Model eye with a goldfish bowl
Practical Activity for 14-16
Simulating long and short sight using a bowl and lens.
Apparatus and Materials
- Goldfish or flower bowl
- Large convex lens
- Compact light source
- Retort stand and boss
- Fluorescein solution
- Spectacle lenses
Health & Safety and Technical Notes
Be aware that compact light sources using tungsten-halogen bulbs without filters are significant sources of UV. Ensure that no-one can look directly at the bulb.
The lens should have a focal length of 50 mm or less, and should be as large as possible to fit in the bowl. The maximum diameter lens commonly available at this focal length is 50 mm. This is rather small for the demonstration. A longer focal length lens could be used in a larger bowl if it can be obtained. The lens should be fixed in a hole in a disc of wood or metal and attached to a supporting rod with thread. Suitable bowls can be obtained from the supplier: Rainbow Florist Supplies.
Lenses in a wide range of powers and sizes can be obtained from the suppliers: Laser2000 or Knight Optical UK.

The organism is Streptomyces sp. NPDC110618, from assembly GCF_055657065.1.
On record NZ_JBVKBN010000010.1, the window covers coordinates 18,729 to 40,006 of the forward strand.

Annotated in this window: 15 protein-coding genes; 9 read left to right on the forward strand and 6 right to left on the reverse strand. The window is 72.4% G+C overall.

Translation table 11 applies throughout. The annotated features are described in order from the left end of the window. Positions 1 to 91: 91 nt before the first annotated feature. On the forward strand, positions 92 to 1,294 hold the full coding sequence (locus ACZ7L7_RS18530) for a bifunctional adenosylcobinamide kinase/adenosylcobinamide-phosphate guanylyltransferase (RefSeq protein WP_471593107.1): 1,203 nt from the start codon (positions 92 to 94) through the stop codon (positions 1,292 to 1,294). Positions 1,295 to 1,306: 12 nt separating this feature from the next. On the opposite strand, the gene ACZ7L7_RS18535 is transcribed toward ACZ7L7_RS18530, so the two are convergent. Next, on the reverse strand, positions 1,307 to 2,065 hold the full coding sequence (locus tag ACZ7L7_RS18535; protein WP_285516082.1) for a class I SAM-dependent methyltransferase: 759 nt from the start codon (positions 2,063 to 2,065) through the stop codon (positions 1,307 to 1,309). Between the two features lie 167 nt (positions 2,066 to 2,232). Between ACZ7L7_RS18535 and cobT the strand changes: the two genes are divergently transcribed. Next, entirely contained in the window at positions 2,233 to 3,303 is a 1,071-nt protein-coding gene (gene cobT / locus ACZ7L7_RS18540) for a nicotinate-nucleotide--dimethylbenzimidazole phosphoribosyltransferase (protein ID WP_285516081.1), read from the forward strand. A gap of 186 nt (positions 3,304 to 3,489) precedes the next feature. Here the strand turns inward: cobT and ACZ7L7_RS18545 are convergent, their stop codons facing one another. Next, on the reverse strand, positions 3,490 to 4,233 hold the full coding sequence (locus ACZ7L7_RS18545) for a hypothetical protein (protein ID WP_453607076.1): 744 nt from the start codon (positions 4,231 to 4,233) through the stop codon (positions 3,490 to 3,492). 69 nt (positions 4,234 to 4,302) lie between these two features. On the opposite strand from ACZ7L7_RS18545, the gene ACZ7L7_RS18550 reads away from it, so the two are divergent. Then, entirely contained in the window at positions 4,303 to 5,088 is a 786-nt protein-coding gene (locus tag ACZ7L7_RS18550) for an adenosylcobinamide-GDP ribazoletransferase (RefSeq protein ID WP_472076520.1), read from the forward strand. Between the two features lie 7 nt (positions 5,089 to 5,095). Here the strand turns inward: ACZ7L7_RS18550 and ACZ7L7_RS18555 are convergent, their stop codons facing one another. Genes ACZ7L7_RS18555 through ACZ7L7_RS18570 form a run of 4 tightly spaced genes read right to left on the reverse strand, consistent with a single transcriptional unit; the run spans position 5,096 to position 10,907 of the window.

NB: This is a less-accurate model of the cause of eye defects than the:
- Fill the bowl with water and add a little fluorescein. Hang the strong glass lens in the water by thread from a pencil placed across the top of the bowl. Use the compact source as the source of light. Focus an image on the back of the bowl by moving the lens forward and back inside the bowl.
- To simulate long or short sight, move the lens forward or back so that the image is now produced in front of (short sight) or behind (long sight) the rear face of the bowl. To correct this, hold the appropriate spectacle lens outside the bowl.
- If a school has a dissectible model eye, it could profitably be shown at this stage, though it is not essential.
- Various parts might be pointed out and named: cornea, aqueous humour, iris and ciliary muscle, crystalline lens, vitreous humour, retina and blind spot. There should be no attempt to make students learn these technical names.
This experiment was safety-tested in January 2007